Definition of scoop in English:

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Pronunciation: /sko͞op/


1A utensil resembling a spoon, with a long handle and a deep bowl, used for removing powdered, granulated, or semisolid substances (such as ice cream) from a container.
Example sentences
  • An alterative method is to record the number of feed containers (weigh scoops, coffee cans, etc.) used to feed the sows over a period of several days and determine the average amount consumed per day.
  • If you're putting out flour, every plastic or metal thing in your house can be a scoop or a container.
  • When the kids arrive, they see a big tarp piled with 10 pounds of flour, bowls, scoops, and sifters.
spoon, ladle, dipper;
1.1A short-handled deep shovel used for moving grain, coal, etc.
1.2A moving bowl-shaped part of a digging machine, dredger, or other mechanism into which material is gathered.
Example sentences
  • I have seen, wavering below, as if viewed through heat waves or clear, deep water, what appears to be a fantastic siege machinery - an elaborate system of scoops, cables & wheels.
1.3A long-handled spoonlike surgical instrument.
1.4A quantity taken up by a scoop: an apple pie with scoops of ice cream on top
More example sentences
  • The city's worth a visit for that alone - three scoops of high-roast ground Cuban coffee to a trickle of scalding water, served in sugary shot measures that simply electrify the system.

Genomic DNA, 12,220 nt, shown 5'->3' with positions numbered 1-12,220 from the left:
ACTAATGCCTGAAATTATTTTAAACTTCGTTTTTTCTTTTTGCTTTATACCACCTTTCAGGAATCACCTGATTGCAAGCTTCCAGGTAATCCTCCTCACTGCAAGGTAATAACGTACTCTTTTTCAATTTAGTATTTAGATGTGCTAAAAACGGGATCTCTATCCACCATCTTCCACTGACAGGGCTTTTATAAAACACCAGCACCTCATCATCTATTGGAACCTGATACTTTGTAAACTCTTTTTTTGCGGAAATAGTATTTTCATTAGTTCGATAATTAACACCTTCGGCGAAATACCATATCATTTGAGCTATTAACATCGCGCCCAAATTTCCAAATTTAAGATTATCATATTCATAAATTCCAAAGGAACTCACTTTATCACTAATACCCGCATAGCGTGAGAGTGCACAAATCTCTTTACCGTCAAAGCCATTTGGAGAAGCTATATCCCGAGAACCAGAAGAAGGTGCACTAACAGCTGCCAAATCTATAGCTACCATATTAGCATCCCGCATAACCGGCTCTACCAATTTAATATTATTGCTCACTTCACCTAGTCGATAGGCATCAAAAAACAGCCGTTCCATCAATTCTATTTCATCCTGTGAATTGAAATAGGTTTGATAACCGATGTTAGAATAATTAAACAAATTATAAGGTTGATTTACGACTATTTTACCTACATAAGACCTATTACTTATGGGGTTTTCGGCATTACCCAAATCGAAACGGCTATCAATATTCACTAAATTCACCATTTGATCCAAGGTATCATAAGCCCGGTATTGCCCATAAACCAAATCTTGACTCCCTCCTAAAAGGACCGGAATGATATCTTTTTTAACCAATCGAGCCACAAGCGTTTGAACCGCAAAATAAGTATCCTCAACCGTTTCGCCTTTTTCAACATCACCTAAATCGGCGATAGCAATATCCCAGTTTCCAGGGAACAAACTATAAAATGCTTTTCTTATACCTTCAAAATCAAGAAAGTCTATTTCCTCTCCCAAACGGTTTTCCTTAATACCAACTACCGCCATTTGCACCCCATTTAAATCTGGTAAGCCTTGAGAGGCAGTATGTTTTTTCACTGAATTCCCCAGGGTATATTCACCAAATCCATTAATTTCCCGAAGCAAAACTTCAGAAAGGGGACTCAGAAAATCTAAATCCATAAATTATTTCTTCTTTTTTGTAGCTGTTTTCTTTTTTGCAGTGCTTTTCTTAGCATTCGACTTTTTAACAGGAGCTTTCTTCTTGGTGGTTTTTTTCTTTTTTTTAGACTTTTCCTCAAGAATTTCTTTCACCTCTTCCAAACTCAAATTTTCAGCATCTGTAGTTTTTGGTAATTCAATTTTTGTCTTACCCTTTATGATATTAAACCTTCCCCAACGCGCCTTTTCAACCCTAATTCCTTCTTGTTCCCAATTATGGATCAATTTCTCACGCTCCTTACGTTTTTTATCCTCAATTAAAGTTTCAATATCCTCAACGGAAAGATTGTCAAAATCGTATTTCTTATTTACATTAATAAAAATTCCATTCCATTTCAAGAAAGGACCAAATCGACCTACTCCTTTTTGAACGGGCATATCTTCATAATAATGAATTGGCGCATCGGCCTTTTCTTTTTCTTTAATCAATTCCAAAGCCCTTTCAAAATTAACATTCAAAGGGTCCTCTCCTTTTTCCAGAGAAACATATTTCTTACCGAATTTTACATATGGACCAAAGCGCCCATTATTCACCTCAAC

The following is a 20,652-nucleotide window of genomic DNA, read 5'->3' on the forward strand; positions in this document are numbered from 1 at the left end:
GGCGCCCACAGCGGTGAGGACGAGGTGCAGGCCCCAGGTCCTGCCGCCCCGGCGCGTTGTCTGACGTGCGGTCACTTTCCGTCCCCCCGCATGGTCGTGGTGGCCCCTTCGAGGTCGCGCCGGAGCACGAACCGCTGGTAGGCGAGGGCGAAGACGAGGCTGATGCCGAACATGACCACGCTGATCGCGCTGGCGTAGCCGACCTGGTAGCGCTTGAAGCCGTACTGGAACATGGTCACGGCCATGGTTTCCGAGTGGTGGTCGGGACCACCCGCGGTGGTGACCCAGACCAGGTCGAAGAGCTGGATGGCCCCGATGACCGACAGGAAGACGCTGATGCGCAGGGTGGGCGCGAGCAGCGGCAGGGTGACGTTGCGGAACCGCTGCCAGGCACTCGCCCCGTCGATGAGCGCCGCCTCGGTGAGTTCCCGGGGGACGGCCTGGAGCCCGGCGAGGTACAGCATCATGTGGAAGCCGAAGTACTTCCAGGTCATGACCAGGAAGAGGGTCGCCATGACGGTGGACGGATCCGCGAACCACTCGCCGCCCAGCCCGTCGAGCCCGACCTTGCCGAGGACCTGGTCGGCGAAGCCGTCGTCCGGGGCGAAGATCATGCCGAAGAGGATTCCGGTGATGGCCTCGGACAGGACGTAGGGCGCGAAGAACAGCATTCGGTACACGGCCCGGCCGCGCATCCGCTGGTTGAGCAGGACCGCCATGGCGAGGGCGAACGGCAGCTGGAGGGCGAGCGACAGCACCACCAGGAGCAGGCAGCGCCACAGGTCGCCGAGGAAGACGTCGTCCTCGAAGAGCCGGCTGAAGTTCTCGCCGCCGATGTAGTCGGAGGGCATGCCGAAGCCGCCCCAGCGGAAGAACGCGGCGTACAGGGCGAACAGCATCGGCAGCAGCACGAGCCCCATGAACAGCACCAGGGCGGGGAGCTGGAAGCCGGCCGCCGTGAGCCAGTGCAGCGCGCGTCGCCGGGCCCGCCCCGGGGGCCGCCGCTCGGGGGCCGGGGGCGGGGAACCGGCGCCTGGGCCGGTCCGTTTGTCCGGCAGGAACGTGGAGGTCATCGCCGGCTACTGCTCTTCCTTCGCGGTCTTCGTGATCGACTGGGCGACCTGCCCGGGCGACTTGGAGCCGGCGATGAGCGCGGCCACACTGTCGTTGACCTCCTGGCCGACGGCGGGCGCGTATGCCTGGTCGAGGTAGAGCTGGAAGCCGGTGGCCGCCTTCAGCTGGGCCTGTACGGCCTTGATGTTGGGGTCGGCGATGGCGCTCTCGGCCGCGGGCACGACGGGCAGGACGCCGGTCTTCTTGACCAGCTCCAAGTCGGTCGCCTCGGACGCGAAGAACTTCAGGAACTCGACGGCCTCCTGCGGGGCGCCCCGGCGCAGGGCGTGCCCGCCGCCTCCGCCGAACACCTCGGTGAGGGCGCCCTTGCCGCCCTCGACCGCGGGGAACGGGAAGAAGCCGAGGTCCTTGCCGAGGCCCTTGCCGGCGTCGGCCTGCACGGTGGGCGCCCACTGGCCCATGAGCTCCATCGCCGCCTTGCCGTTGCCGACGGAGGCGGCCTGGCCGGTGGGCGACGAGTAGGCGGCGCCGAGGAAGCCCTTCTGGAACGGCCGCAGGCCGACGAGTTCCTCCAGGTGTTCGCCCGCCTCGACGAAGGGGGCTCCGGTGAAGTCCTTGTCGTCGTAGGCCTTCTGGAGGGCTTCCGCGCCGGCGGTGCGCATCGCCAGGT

• The title poem of his new collection is a rangy, long-lined meditation dishing up great scoops of modern life.
  • Take small scoops of dough and roll to form small balls 2 inches in diameter.
spoonful, ladleful, portion, lump, ball
informal dollop
2 informal A piece of news published by a newspaper or broadcast by a television or radio station in advance of its rivals.
Example sentences
  • A scoop by the tabloid newspaper announced that he had sent him to visit a rehab clinic to observe the dangers of drug use.
  • One of her answers became the headline of the resulting scoop for his newspaper.
  • The station's recent news scoop on the controversy meant that it had the only television interview with the judge.
exclusive (story), inside story, exposé, revelation, information
2.1 (the scoop) North American The latest information about something.
Example sentences
  • It was a mad and informative place to get the scoop on your favourite anything and like the rest of the internet, someone always had advice for you whether you needed it or not.
  • He has the scoop on current initiatives afoot to inform you of the latest flaws and fixes.
  • All the women in town turned to her for the latest scoop on everything.


[with object]
1Pick up and move (something) with a scoop: Philip began to scoop grain into his bag
More example sentences
  • In the long troughs off to one side, he scooped a grain mix from the two barrels in the wagon.
  • Mumbling and feeling awkward, Tristan moved to scoop a spoonful but the spoon hit the bowl and some of it splattered onto Tristan's chest.
  • ‘One chocolate milkshake coming up,’ Mike said cheerfully and began scooping some ice cream into a large silver cup.
1.1Create (a hollow or hole) with or as if with a scoop: a hole was scooped out in the floor of the dwelling
More example sentences
  • As I look out from my hole, I count eight other holes that turtles have scooped out at the base of this particular bush.
  • He slowly knelt down and scooped out a small hole and placed his hand in it.
  • In real life, the flour produced slides down into the hole scooped out of the grinding-stone at its base.
hollow out, gouge out, dig, excavate, cut out
remove, take out, spoon out, scrape out